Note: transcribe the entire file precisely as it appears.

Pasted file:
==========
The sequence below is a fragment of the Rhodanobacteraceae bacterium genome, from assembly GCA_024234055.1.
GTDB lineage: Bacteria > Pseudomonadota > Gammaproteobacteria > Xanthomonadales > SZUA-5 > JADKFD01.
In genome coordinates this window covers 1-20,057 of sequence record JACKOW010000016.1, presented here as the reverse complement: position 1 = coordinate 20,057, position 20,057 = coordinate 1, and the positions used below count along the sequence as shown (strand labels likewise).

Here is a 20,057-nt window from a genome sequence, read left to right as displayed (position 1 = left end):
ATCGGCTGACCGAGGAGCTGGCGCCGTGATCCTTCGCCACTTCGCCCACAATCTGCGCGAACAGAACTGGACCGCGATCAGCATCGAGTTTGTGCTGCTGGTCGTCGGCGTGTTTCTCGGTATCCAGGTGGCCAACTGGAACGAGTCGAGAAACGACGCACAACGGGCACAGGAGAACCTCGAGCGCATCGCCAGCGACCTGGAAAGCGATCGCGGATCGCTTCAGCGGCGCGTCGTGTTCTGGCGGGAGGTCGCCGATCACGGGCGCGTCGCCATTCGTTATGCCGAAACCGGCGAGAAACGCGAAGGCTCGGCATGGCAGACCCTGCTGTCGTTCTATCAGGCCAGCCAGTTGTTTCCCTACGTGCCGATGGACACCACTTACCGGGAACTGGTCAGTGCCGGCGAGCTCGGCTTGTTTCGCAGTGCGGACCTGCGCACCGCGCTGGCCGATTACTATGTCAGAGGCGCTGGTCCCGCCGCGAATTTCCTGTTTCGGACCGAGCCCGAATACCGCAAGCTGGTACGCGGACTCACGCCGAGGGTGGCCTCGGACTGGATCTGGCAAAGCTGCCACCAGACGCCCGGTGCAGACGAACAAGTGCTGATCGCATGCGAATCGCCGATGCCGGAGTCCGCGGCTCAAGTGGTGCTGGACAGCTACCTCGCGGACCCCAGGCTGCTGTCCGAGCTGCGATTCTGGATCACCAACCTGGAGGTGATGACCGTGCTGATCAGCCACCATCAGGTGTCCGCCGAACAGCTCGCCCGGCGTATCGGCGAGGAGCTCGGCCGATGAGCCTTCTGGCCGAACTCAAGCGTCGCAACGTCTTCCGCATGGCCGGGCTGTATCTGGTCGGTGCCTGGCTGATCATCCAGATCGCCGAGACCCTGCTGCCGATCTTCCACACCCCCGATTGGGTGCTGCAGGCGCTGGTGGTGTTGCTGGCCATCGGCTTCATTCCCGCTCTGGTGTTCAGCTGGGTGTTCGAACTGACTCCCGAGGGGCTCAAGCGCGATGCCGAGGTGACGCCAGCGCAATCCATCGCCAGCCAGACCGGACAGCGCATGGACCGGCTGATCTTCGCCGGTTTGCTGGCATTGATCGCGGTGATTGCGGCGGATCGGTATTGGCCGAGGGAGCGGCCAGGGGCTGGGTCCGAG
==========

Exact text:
The sequence below is a fragment of the Rhodanobacteraceae bacterium genome, from assembly GCA_024234055.1.
GTDB lineage: Bacteria > Pseudomonadota > Gammaproteobacteria > Xanthomonadales > SZUA-5 > JADKFD01.
In genome coordinates this window covers 1-20,057 of sequence record JACKOW010000016.1, presented here as the reverse complement: position 1 = coordinate 20,057, position 20,057 = coordinate 1, and the positions used below count along the sequence as shown (strand labels likewise).

Here is a 20,057-nt window from a genome sequence, read left to right as displayed (position 1 = left end):
ATCGGCTGACCGAGGAGCTGGCGCCGTGATCCTTCGCCACTTCGCCCACAATCTGCGCGAACAGAACTGGACCGCGATCAGCATCGAGTTTGTGCTGCTGGTCGTCGGCGTGTTTCTCGGTATCCAGGTGGCCAACTGGAACGAGTCGAGAAACGACGCACAACGGGCACAGGAGAACCTCGAGCGCATCGCCAGCGACCTGGAAAGCGATCGCGGATCGCTTCAGCGGCGCGTCGTGTTCTGGCGGGAGGTCGCCGATCACGGGCGCGTCGCCATTCGTTATGCCGAAACCGGCGAGAAACGCGAAGGCTCGGCATGGCAGACCCTGCTGTCGTTCTATCAGGCCAGCCAGTTGTTTCCCTACGTGCCGATGGACACCACTTACCGGGAACTGGTCAGTGCCGGCGAGCTCGGCTTGTTTCGCAGTGCGGACCTGCGCACCGCGCTGGCCGATTACTATGTCAGAGGCGCTGGTCCCGCCGCGAATTTCCTGTTTCGGACCGAGCCCGAATACCGCAAGCTGGTACGCGGACTCACGCCGAGGGTGGCCTCGGACTGGATCTGGCAAAGCTGCCACCAGACGCCCGGTGCAGACGAACAAGTGCTGATCGCATGCGAATCGCCGATGCCGGAGTCCGCGGCTCAAGTGGTGCTGGACAGCTACCTCGCGGACCCCAGGCTGCTGTCCGAGCTGCGATTCTGGATCACCAACCTGGAGGTGATGACCGTGCTGATCAGCCACCATCAGGTGTCCGCCGAACAGCTCGCCCGGCGTATCGGCGAGGAGCTCGGCCGATGAGCCTTCTGGCCGAACTCAAGCGTCGCAACGTCTTCCGCATGGCCGGGCTGTATCTGGTCGGTGCCTGGCTGATCATCCAGATCGCCGAGACCCTGCTGCCGATCTTCCACACCCCCGATTGGGTGCTGCAGGCGCTGGTGGTGTTGCTGGCCATCGGCTTCATTCCCGCTCTGGTGTTCAGCTGGGTGTTCGAACTGACTCCCGAGGGGCTCAAGCGCGATGCCGAGGTGACGCCAGCGCAATCCATCGCCAGCCAGACCGGACAGCGCATGGACCGGCTGATCTTCGCCGGTTTGCTGGCATTGATCGCGGTGATTGCGGCGGATCGGTATTGGCCGAGGGAGCGGCCAGGGGCTGGGTCCGAG